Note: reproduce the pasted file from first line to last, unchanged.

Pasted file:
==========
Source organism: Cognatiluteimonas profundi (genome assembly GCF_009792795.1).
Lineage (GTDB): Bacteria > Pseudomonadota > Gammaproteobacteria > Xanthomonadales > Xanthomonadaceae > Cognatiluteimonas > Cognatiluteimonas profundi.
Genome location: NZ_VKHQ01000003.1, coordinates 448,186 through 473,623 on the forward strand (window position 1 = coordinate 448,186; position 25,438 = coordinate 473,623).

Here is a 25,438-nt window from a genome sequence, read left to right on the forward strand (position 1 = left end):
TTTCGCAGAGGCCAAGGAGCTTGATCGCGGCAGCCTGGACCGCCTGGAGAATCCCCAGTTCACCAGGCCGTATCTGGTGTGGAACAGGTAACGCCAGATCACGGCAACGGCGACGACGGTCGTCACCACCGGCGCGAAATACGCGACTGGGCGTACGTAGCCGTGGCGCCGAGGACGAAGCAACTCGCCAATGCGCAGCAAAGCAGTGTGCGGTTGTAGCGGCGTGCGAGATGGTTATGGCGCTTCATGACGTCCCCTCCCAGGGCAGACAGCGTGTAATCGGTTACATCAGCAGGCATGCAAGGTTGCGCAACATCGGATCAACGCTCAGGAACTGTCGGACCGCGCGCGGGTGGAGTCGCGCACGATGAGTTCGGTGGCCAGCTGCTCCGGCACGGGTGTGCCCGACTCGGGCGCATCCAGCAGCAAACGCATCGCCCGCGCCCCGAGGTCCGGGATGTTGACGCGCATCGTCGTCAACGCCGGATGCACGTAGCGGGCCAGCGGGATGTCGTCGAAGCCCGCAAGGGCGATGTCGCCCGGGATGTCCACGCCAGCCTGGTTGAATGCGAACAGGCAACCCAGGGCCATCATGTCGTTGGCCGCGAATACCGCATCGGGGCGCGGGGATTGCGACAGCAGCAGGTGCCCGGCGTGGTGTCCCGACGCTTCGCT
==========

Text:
Source organism: Cognatiluteimonas profundi (genome assembly GCF_009792795.1).
Lineage (GTDB): Bacteria > Pseudomonadota > Gammaproteobacteria > Xanthomonadales > Xanthomonadaceae > Cognatiluteimonas > Cognatiluteimonas profundi.
Genome location: NZ_VKHQ01000003.1, coordinates 448,186 through 473,623 on the forward strand (window position 1 = coordinate 448,186; position 25,438 = coordinate 473,623).

Here is a 25,438-nt window from a genome sequence, read left to right on the forward strand (position 1 = left end):
TTTCGCAGAGGCCAAGGAGCTTGATCGCGGCAGCCTGGACCGCCTGGAGAATCCCCAGTTCACCAGGCCGTATCTGGTGTGGAACAGGTAACGCCAGATCACGGCAACGGCGACGACGGTCGTCACCACCGGCGCGAAATACGCGACTGGGCGTACGTAGCCGTGGCGCCGAGGACGAAGCAACTCGCCAATGCGCAGCAAAGCAGTGTGCGGTTGTAGCGGCGTGCGAGATGGTTATGGCGCTTCATGACGTCCCCTCCCAGGGCAGACAGCGTGTAATCGGTTACATCAGCAGGCATGCAAGGTTGCGCAACATCGGATCAACGCTCAGGAACTGTCGGACCGCGCGCGGGTGGAGTCGCGCACGATGAGTTCGGTGGCCAGCTGCTCCGGCACGGGTGTGCCCGACTCGGGCGCATCCAGCAGCAAACGCATCGCCCGCGCCCCGAGGTCCGGGATGTTGACGCGCATCGTCGTCAACGCCGGATGCACGTAGCGGGCCAGCGGGATGTCGTCGAAGCCCGCAAGGGCGATGTCGCCCGGGATGTCCACGCCAGCCTGGTTGAATGCGAACAGGCAACCCAGGGCCATCATGTCGTTGGCCGCGAATACCGCATCGGGGCGCGGGGATTGCGACAGCAGCAGGTGCCCGGCGTGGTGTCCCGACGCTTCGCT